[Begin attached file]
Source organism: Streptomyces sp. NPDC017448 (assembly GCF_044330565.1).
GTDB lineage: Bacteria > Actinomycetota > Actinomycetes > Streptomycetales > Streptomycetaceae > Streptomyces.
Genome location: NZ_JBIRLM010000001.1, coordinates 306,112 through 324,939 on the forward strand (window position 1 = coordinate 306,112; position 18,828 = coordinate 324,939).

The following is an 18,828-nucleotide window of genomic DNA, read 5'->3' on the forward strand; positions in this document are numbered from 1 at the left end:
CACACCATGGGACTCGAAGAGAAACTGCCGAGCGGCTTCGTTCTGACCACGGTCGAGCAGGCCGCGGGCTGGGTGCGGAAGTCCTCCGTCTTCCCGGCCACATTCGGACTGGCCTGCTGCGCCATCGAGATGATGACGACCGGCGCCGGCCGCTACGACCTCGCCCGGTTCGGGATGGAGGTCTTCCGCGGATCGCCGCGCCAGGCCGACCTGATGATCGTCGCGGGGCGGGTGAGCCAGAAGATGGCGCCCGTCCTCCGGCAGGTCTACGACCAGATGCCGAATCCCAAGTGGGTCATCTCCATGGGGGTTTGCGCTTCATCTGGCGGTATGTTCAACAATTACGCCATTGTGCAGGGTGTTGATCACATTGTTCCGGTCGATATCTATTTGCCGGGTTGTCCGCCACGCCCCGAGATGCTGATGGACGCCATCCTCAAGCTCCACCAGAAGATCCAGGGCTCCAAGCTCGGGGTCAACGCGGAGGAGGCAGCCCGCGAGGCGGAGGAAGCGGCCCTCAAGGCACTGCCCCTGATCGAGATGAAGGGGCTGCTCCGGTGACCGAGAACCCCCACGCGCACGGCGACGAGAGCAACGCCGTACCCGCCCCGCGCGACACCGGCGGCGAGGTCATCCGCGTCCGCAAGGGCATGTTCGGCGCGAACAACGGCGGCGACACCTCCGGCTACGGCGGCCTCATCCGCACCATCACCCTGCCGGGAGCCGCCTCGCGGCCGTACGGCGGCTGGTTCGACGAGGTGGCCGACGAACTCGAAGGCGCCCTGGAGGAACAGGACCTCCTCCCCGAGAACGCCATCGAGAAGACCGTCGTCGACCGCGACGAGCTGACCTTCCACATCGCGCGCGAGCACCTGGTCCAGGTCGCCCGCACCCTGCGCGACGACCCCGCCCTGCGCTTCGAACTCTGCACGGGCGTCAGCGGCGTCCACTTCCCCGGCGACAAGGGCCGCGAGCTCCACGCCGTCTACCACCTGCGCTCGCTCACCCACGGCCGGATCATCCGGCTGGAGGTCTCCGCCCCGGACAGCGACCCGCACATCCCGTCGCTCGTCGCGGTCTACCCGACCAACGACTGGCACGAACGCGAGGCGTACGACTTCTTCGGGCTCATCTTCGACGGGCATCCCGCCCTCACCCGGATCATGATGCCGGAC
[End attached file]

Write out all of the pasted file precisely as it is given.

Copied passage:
Source organism: Streptomyces sp. NPDC017448 (assembly GCF_044330565.1).
GTDB lineage: Bacteria > Actinomycetota > Actinomycetes > Streptomycetales > Streptomycetaceae > Streptomyces.
Genome location: NZ_JBIRLM010000001.1, coordinates 306,112 through 324,939 on the forward strand (window position 1 = coordinate 306,112; position 18,828 = coordinate 324,939).

The following is an 18,828-nucleotide window of genomic DNA, read 5'->3' on the forward strand; positions in this document are numbered from 1 at the left end:
CACACCATGGGACTCGAAGAGAAACTGCCGAGCGGCTTCGTTCTGACCACGGTCGAGCAGGCCGCGGGCTGGGTGCGGAAGTCCTCCGTCTTCCCGGCCACATTCGGACTGGCCTGCTGCGCCATCGAGATGATGACGACCGGCGCCGGCCGCTACGACCTCGCCCGGTTCGGGATGGAGGTCTTCCGCGGATCGCCGCGCCAGGCCGACCTGATGATCGTCGCGGGGCGGGTGAGCCAGAAGATGGCGCCCGTCCTCCGGCAGGTCTACGACCAGATGCCGAATCCCAAGTGGGTCATCTCCATGGGGGTTTGCGCTTCATCTGGCGGTATGTTCAACAATTACGCCATTGTGCAGGGTGTTGATCACATTGTTCCGGTCGATATCTATTTGCCGGGTTGTCCGCCACGCCCCGAGATGCTGATGGACGCCATCCTCAAGCTCCACCAGAAGATCCAGGGCTCCAAGCTCGGGGTCAACGCGGAGGAGGCAGCCCGCGAGGCGGAGGAAGCGGCCCTCAAGGCACTGCCCCTGATCGAGATGAAGGGGCTGCTCCGGTGACCGAGAACCCCCACGCGCACGGCGACGAGAGCAACGCCGTACCCGCCCCGCGCGACACCGGCGGCGAGGTCATCCGCGTCCGCAAGGGCATGTTCGGCGCGAACAACGGCGGCGACACCTCCGGCTACGGCGGCCTCATCCGCACCATCACCCTGCCGGGAGCCGCCTCGCGGCCGTACGGCGGCTGGTTCGACGAGGTGGCCGACGAACTCGAAGGCGCCCTGGAGGAACAGGACCTCCTCCCCGAGAACGCCATCGAGAAGACCGTCGTCGACCGCGACGAGCTGACCTTCCACATCGCGCGCGAGCACCTGGTCCAGGTCGCCCGCACCCTGCGCGACGACCCCGCCCTGCGCTTCGAACTCTGCACGGGCGTCAGCGGCGTCCACTTCCCCGGCGACAAGGGCCGCGAGCTCCACGCCGTCTACCACCTGCGCTCGCTCACCCACGGCCGGATCATCCGGCTGGAGGTCTCCGCCCCGGACAGCGACCCGCACATCCCGTCGCTCGTCGCGGTCTACCCGACCAACGACTGGCACGAACGCGAGGCGTACGACTTCTTCGGGCTCATCTTCGACGGGCATCCCGCCCTCACCCGGATCATGATGCCGGAC